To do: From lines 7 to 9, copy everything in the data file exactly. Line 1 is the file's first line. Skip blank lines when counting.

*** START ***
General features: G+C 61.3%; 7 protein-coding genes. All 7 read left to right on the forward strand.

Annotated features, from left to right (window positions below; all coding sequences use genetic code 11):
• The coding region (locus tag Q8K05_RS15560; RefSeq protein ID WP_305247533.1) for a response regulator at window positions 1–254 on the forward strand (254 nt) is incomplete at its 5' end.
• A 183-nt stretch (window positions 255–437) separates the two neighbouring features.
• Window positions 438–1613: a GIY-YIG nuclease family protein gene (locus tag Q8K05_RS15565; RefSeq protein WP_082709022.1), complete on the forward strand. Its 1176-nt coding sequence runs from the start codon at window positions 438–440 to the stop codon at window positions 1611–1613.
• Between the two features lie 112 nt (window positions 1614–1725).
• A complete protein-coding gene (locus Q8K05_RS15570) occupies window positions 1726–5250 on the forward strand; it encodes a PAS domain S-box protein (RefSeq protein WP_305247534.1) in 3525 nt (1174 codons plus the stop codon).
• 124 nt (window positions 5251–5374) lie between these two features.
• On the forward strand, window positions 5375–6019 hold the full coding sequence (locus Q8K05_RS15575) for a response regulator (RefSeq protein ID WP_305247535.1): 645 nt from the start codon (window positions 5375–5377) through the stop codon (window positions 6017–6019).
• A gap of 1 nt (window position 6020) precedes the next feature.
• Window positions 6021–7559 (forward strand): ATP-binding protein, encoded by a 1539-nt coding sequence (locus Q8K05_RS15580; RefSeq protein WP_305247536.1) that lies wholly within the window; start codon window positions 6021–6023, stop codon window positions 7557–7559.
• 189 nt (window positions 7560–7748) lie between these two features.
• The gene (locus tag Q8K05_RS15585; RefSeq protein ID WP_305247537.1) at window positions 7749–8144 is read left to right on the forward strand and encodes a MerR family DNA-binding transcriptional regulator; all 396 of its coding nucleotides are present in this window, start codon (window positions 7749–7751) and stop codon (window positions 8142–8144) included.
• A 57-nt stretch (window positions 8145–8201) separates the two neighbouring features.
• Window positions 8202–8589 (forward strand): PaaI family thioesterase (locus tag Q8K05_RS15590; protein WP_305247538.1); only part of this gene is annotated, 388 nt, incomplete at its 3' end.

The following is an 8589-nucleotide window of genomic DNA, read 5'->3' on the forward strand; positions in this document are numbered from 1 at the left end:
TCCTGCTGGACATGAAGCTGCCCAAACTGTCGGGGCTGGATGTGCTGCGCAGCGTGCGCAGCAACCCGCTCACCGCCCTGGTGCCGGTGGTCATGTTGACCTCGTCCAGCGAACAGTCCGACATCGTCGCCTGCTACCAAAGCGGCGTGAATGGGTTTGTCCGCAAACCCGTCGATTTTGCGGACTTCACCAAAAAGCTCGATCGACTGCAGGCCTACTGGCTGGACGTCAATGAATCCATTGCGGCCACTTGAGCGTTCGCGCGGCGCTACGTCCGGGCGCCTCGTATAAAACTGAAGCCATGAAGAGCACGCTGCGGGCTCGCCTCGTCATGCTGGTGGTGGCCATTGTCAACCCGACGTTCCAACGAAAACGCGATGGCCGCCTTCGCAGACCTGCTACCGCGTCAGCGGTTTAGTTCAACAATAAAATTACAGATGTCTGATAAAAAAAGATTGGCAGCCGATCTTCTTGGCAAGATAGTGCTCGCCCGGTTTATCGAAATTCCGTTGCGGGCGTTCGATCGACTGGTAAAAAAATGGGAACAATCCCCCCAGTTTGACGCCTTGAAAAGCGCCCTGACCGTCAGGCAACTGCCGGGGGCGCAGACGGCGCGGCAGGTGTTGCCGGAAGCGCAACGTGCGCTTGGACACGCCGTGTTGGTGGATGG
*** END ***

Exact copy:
• A complete protein-coding gene (locus Q8K05_RS15570) occupies window positions 1726–5250 on the forward strand; it encodes a PAS domain S-box protein (RefSeq protein WP_305247534.1) in 3525 nt (1174 codons plus the stop codon).
• 124 nt (window positions 5251–5374) lie between these two features.
• On the forward strand, window positions 5375–6019 hold the full coding sequence (locus Q8K05_RS15575) for a response regulator (RefSeq protein ID WP_305247535.1): 645 nt from the start codon (window positions 5375–5377) through the stop codon (window positions 6017–6019).